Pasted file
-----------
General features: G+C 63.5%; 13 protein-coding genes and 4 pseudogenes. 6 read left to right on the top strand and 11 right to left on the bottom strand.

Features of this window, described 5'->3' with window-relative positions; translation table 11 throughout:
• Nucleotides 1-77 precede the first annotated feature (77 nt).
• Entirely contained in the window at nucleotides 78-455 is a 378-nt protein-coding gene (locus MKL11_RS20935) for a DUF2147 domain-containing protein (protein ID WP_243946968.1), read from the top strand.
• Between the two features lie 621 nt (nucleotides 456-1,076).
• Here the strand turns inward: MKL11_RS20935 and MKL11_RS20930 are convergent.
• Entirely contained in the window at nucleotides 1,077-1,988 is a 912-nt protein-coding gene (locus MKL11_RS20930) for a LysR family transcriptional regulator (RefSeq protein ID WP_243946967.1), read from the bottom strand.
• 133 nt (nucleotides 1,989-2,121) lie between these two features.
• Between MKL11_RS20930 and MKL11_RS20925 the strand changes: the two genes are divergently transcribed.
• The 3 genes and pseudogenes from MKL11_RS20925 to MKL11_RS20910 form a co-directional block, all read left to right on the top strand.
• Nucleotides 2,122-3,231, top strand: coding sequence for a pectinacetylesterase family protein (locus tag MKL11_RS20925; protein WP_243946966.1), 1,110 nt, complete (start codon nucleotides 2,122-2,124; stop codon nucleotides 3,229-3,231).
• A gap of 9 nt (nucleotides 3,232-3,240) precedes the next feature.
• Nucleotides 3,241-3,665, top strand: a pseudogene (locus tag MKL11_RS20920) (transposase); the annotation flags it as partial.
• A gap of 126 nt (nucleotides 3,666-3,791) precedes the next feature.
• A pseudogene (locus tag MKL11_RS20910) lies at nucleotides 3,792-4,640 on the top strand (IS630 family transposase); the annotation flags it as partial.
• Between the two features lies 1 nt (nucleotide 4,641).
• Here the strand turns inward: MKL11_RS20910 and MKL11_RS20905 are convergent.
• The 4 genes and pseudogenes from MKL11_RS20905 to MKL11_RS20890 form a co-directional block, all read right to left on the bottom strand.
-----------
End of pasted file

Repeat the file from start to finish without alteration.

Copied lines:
General features: G+C 63.5%; 13 protein-coding genes and 4 pseudogenes. 6 read left to right on the top strand and 11 right to left on the bottom strand.

Features of this window, described 5'->3' with window-relative positions; translation table 11 throughout:
• Nucleotides 1-77 precede the first annotated feature (77 nt).
• Entirely contained in the window at nucleotides 78-455 is a 378-nt protein-coding gene (locus MKL11_RS20935) for a DUF2147 domain-containing protein (protein ID WP_243946968.1), read from the top strand.
• Between the two features lie 621 nt (nucleotides 456-1,076).
• Here the strand turns inward: MKL11_RS20935 and MKL11_RS20930 are convergent.
• Entirely contained in the window at nucleotides 1,077-1,988 is a 912-nt protein-coding gene (locus MKL11_RS20930) for a LysR family transcriptional regulator (RefSeq protein ID WP_243946967.1), read from the bottom strand.
• 133 nt (nucleotides 1,989-2,121) lie between these two features.
• Between MKL11_RS20930 and MKL11_RS20925 the strand changes: the two genes are divergently transcribed.
• The 3 genes and pseudogenes from MKL11_RS20925 to MKL11_RS20910 form a co-directional block, all read left to right on the top strand.
• Nucleotides 2,122-3,231, top strand: coding sequence for a pectinacetylesterase family protein (locus tag MKL11_RS20925; protein WP_243946966.1), 1,110 nt, complete (start codon nucleotides 2,122-2,124; stop codon nucleotides 3,229-3,231).
• A gap of 9 nt (nucleotides 3,232-3,240) precedes the next feature.
• Nucleotides 3,241-3,665, top strand: a pseudogene (locus tag MKL11_RS20920) (transposase); the annotation flags it as partial.
• A gap of 126 nt (nucleotides 3,666-3,791) precedes the next feature.
• A pseudogene (locus tag MKL11_RS20910) lies at nucleotides 3,792-4,640 on the top strand (IS630 family transposase); the annotation flags it as partial.
• Between the two features lies 1 nt (nucleotide 4,641).
• Here the strand turns inward: MKL11_RS20910 and MKL11_RS20905 are convergent.
• The 4 genes and pseudogenes from MKL11_RS20905 to MKL11_RS20890 form a co-directional block, all read right to left on the bottom strand.